We’re all familiar with the James Bond tropes before the current Daniel Craig outings. The typical plot line goes something like this: There’s an over the top threat to the world and James must save us by infiltrating, seducing and fighting his way across several exotic locations before a final showdown where he barely defeats the villain and is rewarded with copious amounts of sex as credits roll. Be assured that there are plenty of quips and double entendres along the way and that there is a diabolical henchman involved possessing some skill or physical attribute that makes it seem like our hero has no chance of victory.
Kingsman: The Secret Service takes these familiar plot lines and gives it a hard R twist with its violence. It is loosely based on comic titled The Secret Service by Mark Millar and Dave Gibbons. It is directed by Matthew Vaughn and stars Colin Firth, Mark Strong, Taron Egerton , Samuel L. Jackson and Sophie Cookson.
The film opens in 1997, where we see 4 men interrogating a captured terrorist. The terrorist raises his head to reveal a grenade pin in his mouth. One of the interrogators throws himself on top of the terrorist, thus saving the others. Colin Firth’s character, Harry (codename Galahad), was in charge of that mission. Harry visits his fallen friend’s wife and attempts to give her a medal in her husband’s memory. There is a phone number on the back of the medal in case she needs a favor, and to say “Oxford’s not brogues” to confirm her identity. She rejects the medal and so Harry give the medal to her son, Gary.
17 years later, another Kingsman operative is attempting the rescue of a kidnapped Professor. The operative is almost successful until he is killed in over the top fashion by Gazelle, a female assassin with bladed prosthetic legs.
This opening sequence sets up the plot threads for the film. Harry takes the teen, Gary, under his wing and begins his training to become a member of the Kingsmen. The scenes trade off between Gary and other candidate’s training and those that further reveal the villainous intentions of Sam Jackson’s Mr. Valentine.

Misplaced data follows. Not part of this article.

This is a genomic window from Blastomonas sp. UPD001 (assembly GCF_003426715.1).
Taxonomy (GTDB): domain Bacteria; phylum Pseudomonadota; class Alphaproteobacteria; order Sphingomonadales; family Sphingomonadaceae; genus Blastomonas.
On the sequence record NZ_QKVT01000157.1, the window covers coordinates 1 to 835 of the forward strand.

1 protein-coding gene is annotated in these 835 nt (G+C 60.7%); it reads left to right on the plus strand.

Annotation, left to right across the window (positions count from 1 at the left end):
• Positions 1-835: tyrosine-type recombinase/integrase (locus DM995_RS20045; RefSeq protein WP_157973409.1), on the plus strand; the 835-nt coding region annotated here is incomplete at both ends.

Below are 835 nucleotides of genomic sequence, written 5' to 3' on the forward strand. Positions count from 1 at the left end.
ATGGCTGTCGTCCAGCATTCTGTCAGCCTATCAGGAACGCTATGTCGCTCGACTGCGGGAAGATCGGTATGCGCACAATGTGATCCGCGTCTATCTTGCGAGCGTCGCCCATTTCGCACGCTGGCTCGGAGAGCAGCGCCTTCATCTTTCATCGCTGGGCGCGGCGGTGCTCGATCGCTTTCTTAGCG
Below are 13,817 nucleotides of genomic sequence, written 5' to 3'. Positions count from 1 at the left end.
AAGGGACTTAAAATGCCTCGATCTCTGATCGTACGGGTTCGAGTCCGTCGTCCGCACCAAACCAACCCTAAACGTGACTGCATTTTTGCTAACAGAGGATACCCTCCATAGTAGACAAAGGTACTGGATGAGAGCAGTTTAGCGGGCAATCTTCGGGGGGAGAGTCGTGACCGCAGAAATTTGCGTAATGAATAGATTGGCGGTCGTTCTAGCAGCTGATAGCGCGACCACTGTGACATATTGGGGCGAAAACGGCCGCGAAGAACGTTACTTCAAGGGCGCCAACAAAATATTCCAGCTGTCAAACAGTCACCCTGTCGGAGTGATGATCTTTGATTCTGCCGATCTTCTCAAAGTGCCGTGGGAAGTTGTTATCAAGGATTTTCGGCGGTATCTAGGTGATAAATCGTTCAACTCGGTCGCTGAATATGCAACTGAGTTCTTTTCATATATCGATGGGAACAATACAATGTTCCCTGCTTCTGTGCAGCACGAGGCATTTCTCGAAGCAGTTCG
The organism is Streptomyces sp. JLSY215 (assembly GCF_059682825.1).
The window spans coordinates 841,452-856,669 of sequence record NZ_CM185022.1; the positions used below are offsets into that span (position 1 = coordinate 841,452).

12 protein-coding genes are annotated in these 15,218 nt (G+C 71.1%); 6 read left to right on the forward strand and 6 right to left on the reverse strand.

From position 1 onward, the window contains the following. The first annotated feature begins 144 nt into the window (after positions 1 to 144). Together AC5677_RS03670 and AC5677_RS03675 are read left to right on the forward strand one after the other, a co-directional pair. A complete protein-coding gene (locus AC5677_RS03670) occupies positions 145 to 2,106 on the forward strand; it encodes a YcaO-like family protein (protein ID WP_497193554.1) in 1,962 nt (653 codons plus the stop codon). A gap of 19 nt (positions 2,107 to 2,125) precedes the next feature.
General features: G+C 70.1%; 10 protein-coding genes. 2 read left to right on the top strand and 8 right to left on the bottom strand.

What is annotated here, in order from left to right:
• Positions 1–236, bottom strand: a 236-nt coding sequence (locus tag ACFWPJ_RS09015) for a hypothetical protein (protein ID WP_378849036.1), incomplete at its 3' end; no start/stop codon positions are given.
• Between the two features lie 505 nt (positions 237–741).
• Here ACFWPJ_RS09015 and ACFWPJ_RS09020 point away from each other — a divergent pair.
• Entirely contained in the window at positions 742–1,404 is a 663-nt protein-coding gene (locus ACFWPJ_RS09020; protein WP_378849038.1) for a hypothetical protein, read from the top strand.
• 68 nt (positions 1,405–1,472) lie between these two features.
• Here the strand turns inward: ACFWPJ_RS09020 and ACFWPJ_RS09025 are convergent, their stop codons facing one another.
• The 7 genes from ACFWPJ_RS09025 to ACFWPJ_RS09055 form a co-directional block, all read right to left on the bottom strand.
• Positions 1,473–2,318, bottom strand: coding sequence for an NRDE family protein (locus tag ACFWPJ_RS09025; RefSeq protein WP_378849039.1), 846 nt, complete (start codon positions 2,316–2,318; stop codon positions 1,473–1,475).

Kingsman entertains with action set pieces that defy physics and ramp up the budget for blood spatter. One of the highlights of the film is an extended sequence that takes place in a church. Mr. Valentine (Samuel L. Jackson, speaking in only the 2nd most annoying voice this year, has created technology that uses cell phone signals to turn people into murderous hordes. His first test case of the mass murder network he created is in this church. We see an incredibly choreographed sequence of death and destruction in excruciating detail and slow motion that leaves Harry as the sole survivor. Upon emerging from the church, Harry regains his composure and has a fateful encounter with Mr. Valentine. This sets up the plot for the final act of the film.
Kingsman is a fun action movie for its demographic. My problem with the film is that I’m not sure how to take violence that is shown in such gleeful, glorious detail and I’m definitely uncomfortable with the notion of a female character offering sex as a reward for her freedom. (Admittedly a staple of the Roger Moore James Bond years, but at least it was inferred and not graphically described).
Should I take this as just a modern take on an old formula or should I take it as where we’ve come as a society because we are so desensitized to sex and violence in today’s cinema? I think the answer to this may unfortunately say more about us than it does about the film.